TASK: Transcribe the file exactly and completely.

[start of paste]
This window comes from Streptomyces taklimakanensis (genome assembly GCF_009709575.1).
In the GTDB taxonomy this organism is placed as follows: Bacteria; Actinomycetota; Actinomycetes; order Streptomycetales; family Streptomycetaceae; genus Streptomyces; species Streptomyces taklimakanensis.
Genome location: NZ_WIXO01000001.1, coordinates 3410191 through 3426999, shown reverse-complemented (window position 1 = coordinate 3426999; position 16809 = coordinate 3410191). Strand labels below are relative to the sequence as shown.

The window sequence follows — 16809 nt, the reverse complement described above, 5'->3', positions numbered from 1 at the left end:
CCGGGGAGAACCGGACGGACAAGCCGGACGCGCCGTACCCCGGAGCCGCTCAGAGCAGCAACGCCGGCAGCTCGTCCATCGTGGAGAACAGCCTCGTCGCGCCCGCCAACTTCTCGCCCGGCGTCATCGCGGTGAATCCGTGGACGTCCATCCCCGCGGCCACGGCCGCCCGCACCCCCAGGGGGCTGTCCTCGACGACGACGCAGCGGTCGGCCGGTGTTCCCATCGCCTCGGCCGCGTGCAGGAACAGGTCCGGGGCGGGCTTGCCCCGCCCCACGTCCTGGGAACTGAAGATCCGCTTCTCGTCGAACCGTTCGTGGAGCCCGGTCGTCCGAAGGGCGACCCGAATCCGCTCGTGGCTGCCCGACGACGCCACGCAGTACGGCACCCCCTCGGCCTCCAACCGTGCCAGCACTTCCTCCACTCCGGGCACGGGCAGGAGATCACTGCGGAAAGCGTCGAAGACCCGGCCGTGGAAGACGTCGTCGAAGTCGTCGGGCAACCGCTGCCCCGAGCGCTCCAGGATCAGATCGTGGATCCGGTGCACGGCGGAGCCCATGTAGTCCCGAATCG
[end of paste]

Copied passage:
This window comes from Streptomyces taklimakanensis (genome assembly GCF_009709575.1).
In the GTDB taxonomy this organism is placed as follows: Bacteria; Actinomycetota; Actinomycetes; order Streptomycetales; family Streptomycetaceae; genus Streptomyces; species Streptomyces taklimakanensis.
Genome location: NZ_WIXO01000001.1, coordinates 3410191 through 3426999, shown reverse-complemented (window position 1 = coordinate 3426999; position 16809 = coordinate 3410191). Strand labels below are relative to the sequence as shown.

The window sequence follows — 16809 nt, the reverse complement described above, 5'->3', positions numbered from 1 at the left end:
CCGGGGAGAACCGGACGGACAAGCCGGACGCGCCGTACCCCGGAGCCGCTCAGAGCAGCAACGCCGGCAGCTCGTCCATCGTGGAGAACAGCCTCGTCGCGCCCGCCAACTTCTCGCCCGGCGTCATCGCGGTGAATCCGTGGACGTCCATCCCCGCGGCCACGGCCGCCCGCACCCCCAGGGGGCTGTCCTCGACGACGACGCAGCGGTCGGCCGGTGTTCCCATCGCCTCGGCCGCGTGCAGGAACAGGTCCGGGGCGGGCTTGCCCCGCCCCACGTCCTGGGAACTGAAGATCCGCTTCTCGTCGAACCGTTCGTGGAGCCCGGTCGTCCGAAGGGCGACCCGAATCCGCTCGTGGCTGCCCGACGACGCCACGCAGTACGGCACCCCCTCGGCCTCCAACCGTGCCAGCACTTCCTCCACTCCGGGCACGGGCAGGAGATCACTGCGGAAAGCGTCGAAGACCCGGCCGTGGAAGACGTCGTCGAAGTCGTCGGGCAACCGCTGCCCCGAGCGCTCCAGGATCAGATCGTGGATCCGGTGCACGGCGGAGCCCATGTAGTCCCGAATCG